The mission of transport is to execute the movement at the right time, in the right quantity and condition, to the right place, at an acceptable cost. There has to be a structured approach to the selection and subsequent monitoring and control of the providers to achieve that mission.
Previously, we have seen the selection of transport mode is based on four key criteria and operational factors which very influential in this selection.
Movement of goods or materials raises a number of issues to be dealt with. Ideally movements should be managed by a dedicated staffs or unit.
Below are the tasks that must be executed by the staffs or the unit that monitors and controls during the movement:
- Track the progress of the goods/materials and update delivery times accordingly.
- Manage the staffs involved or required in the movement.
- Deal with any issues that arise.
- Produce the required documentation to cover the transit, responsible for collecting the required documents prior the dispatch.
- Where the movement of goods/material is to an area under the control of the local public authority or Customs, a clear understanding of the requirements covering movement of goods/material must be gained from the appropriate authority prior to initiating any movement.
- Maintain an information flow between all parties involved to ensure the safety and security of the goods/material and the adherence to service promise.
- Provide input to the management as soon as possible if there are urgent matters, for example, there must be a change of route or time of delivery.
In addition to monitoring and control of the above, it is also important to measure the performance of the transport providers / transporters to ensure that they are performing to the service requirements laid down in the contract/agreement. The source documentation usually from transporter consignment notes. Depending on the nature of the contract and the ability of the transporters to provide feedback, data may be provided by them to confirm that the contract level of performance is being met.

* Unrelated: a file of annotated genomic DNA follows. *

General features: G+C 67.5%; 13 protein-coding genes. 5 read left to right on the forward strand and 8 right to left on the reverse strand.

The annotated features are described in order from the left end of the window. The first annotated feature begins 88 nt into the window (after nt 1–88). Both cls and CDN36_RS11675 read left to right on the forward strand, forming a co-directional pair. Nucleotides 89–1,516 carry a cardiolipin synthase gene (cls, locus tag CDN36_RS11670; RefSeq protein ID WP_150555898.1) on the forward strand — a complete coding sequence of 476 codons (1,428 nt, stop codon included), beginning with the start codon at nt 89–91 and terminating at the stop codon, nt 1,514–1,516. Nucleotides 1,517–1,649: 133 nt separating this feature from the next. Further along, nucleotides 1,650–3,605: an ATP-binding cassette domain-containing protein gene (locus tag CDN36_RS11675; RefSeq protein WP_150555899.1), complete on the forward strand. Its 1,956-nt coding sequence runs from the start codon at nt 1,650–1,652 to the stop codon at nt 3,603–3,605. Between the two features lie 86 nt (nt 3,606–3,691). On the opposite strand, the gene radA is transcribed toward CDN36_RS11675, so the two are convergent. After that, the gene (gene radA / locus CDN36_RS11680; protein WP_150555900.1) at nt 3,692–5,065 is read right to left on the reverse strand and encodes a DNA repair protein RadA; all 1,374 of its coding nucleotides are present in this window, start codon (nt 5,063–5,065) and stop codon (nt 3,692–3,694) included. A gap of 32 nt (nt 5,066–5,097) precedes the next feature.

Performance data should be collected on an ongoing basis and presented weekly or monthly depending on the requirements of the company and the level of activity of the provider. Performance data will be both “hard” and “soft”. Hard data will relate to such things as on time delivery, in full delivery, damage and costs. It may be possible to gather some soft data related to the dispatching and receiving companies’ perception of the service provided by the transporter in terms of such attributes as driver attitude, condition of vehicles and flexibility.
The report produced will act as a basis for providing feedback to providers on their performance and service delivery level. Some transporters will also compile performance reports for clients. These reports should provide the basis for regular discussion and review between the provider and the company. It is important the feedback is given in a constructive way. If there are service failures often, these will have been dealt with at the time. Discussion at review should be attempted to identify common reasons for failures and to jointly agree what must be done to prevent re-occurrence in the future. This is best done in the spirit of supply chain partnership rather than the traditional, more confrontational supplier – customer relationship. The feedback should also highlight successes and things done well.